The Connections IN Health annual event took place on October 1, with the theme of “Leveraging Connections to Address Health Equity.” About 130 people attended the virtual event.
According to the Centers for Disease Control and Prevention, health equity is achieved when every person has the opportunity to “attain his or her full health potential” and no one is “disadvantaged from achieving this potential because of social position or other socially determined circumstances.” Health inequities are reflected in differences in length of life; quality of life; rates of disease, disability, and death; severity of disease; and access to treatment.
Indiana State Health Commissioner Kristina Box, MD, was the first speaker during the event, addressing COVID-19 and health equity in the state. She talked about how she and other state leaders were worried about the novel coronavirus from the beginning because so many people in Indiana have underlying comorbidities, such as obesity, diabetes and heart disease. Box said they developed strategies around testing minority communities for the virus, to make sure their resources could be utilized for those who needed it most.
“The deaths for our Black population are much higher than the percentage for our other populations,” said Box. “Our breakdowns did not include the Latino community, because ethnicity is even harder to get people to mark [on their health information] than race.”
Introduction to Connections IN Health event
Kristina Box, MD, addresses COVID-19 and health equity in the state
Box also talked about the state’s growing COVID-19 testing capacity, since they started with a few testing locations and now have more than 250 sites across Indiana. She also talked about ways the state has been helping people experiencing homelessness deal with the pandemic through Safe Recovery Sites, making sure they would be fed, had a place to stay and could get the medical attention they needed. These sites have served more than 1,000 people experiencing homelessness in the state. Box also expressed her gratitude for local partners, including WISE Indiana, which is a partnership between the Indiana Clinical and Translational Sciences Institute (CTSI) Monon Collaborative and Indiana Family and Social Services Administration.
“We’ve been incredibly blessed to have the team of researchers at WISE Indiana supporting our COVID-19 response to help us make public health and policy decisions based on the most recent evidence-based information,” said Box. “We will continue to reach out to our partners and stakeholders across the state to ensure that every Hoosier has the information and resources needed to reduce their risk of contracting COVID-19.”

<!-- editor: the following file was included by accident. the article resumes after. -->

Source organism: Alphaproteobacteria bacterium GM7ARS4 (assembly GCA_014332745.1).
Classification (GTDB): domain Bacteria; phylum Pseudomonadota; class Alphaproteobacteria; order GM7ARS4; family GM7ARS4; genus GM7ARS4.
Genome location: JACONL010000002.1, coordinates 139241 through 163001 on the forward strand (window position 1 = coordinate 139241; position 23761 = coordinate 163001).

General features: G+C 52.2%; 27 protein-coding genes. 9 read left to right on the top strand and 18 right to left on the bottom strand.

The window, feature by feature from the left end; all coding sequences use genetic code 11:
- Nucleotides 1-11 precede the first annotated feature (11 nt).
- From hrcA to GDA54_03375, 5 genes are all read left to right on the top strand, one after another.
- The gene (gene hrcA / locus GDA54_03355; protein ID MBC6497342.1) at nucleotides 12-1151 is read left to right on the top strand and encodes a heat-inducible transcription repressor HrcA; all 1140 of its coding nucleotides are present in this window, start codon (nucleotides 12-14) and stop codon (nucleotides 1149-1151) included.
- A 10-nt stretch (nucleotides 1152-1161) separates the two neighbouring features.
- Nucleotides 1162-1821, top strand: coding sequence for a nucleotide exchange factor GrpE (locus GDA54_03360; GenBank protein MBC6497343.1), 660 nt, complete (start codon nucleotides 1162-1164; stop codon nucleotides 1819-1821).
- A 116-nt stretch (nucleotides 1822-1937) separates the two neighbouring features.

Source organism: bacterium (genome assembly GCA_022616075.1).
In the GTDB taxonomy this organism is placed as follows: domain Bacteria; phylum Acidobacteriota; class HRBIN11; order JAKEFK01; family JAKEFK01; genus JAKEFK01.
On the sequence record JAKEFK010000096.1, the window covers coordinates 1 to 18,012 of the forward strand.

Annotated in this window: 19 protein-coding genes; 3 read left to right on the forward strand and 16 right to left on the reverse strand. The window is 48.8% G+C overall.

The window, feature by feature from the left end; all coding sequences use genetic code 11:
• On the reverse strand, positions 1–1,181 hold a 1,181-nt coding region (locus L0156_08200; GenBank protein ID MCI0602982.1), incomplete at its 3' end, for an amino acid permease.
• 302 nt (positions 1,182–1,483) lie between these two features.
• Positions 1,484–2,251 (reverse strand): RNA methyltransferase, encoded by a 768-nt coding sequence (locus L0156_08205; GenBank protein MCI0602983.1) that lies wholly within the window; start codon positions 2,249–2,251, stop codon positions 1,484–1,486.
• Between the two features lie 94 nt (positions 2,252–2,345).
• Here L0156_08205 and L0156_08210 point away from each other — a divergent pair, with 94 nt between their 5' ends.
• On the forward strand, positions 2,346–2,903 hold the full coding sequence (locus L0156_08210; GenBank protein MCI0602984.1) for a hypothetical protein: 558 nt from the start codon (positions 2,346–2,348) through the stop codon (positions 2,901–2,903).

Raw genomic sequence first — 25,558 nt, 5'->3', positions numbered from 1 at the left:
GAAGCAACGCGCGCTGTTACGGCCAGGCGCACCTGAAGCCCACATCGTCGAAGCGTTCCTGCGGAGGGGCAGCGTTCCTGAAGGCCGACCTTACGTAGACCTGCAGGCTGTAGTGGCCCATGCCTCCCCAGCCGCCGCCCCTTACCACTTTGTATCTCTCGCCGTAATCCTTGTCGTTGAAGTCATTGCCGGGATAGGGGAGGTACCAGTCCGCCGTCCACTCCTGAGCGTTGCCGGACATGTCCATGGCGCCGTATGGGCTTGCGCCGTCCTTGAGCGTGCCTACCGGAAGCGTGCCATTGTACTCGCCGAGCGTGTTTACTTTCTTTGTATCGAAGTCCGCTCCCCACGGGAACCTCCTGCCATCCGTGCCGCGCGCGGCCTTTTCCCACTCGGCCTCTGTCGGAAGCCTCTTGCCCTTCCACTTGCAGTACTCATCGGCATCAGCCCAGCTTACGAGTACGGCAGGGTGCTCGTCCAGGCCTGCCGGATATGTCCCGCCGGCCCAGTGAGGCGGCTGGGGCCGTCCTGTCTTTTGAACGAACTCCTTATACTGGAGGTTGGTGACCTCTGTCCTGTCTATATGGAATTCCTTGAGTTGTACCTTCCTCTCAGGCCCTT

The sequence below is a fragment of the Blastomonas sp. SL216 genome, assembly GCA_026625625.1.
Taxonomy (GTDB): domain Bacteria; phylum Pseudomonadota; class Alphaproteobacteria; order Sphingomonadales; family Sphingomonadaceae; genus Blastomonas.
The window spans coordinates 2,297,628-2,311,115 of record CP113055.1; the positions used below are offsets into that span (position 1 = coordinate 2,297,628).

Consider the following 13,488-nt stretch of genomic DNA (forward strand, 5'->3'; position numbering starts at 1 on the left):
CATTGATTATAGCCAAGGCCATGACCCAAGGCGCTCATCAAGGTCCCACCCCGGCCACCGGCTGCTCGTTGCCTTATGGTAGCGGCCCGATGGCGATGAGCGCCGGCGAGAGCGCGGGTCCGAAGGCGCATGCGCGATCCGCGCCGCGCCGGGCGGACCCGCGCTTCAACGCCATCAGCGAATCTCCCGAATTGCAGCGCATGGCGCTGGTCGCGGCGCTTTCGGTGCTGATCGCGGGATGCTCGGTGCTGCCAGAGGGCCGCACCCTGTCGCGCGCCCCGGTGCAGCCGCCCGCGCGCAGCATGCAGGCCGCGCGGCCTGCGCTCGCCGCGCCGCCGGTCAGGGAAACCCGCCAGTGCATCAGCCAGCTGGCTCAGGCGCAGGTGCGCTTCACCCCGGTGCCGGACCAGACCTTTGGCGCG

Box explained that it can be difficult to solve underlying health disparities during a pandemic, but as we go forward, it’s important to try to continue addressing inequities in our state.
Roberto Gallardo, PhD, who is the director of the Purdue Center for Regional Development also addressed the virtual audience, sharing his message about digital inclusion in Indiana. He talked about how having inadequate Internet connectivity can contribute to difficulties with working remotely, as well as e-learning. Gallardo said one of the biggest obstacles when it comes to the state’s digital divide is a lack of awareness. A “digital divide” is defined by the economic, educational, and social inequalities between those who have computers and online access and those who do not.
“People don’t know what they don’t know,” said Gallardo. “If you can bang the drum constantly on the digital inclusion component and how that’s tied to quality of life, it can make an impact. Even though some communities know they have a problem, they aren’t able to solve the problem, so that’s where we can come in and help.”
Dr. Sarah Wiehe, MD, MPH, one of the Indiana CTSI Co-Directors, was the final speaker, as she added her perspective about how the Indiana CTSI is addressing health equity. She explained that while health equity is important, she hopes the Indiana CTSI can help bring about the next level of change: health justice. Health justice can be accomplished when systemic barriers are removed and the causes of inequity are addressed, so everyone can get the support they need. She also left the participants with a call to action.
“What can each of us do individually to change the landscape of health equity in Indiana?” said Dr. Wiehe, who is also the associate dean for community and translational research at IU School of Medicine. “More importantly, what can we do collectively? Be the change you want to see in the world. Think big and pledge to make a difference.”
Roberto Gallardo, PhD, talks about digital inclusion and disparities
Dr. Sarah Wiehe, MD, MPH, explains health equality and health equity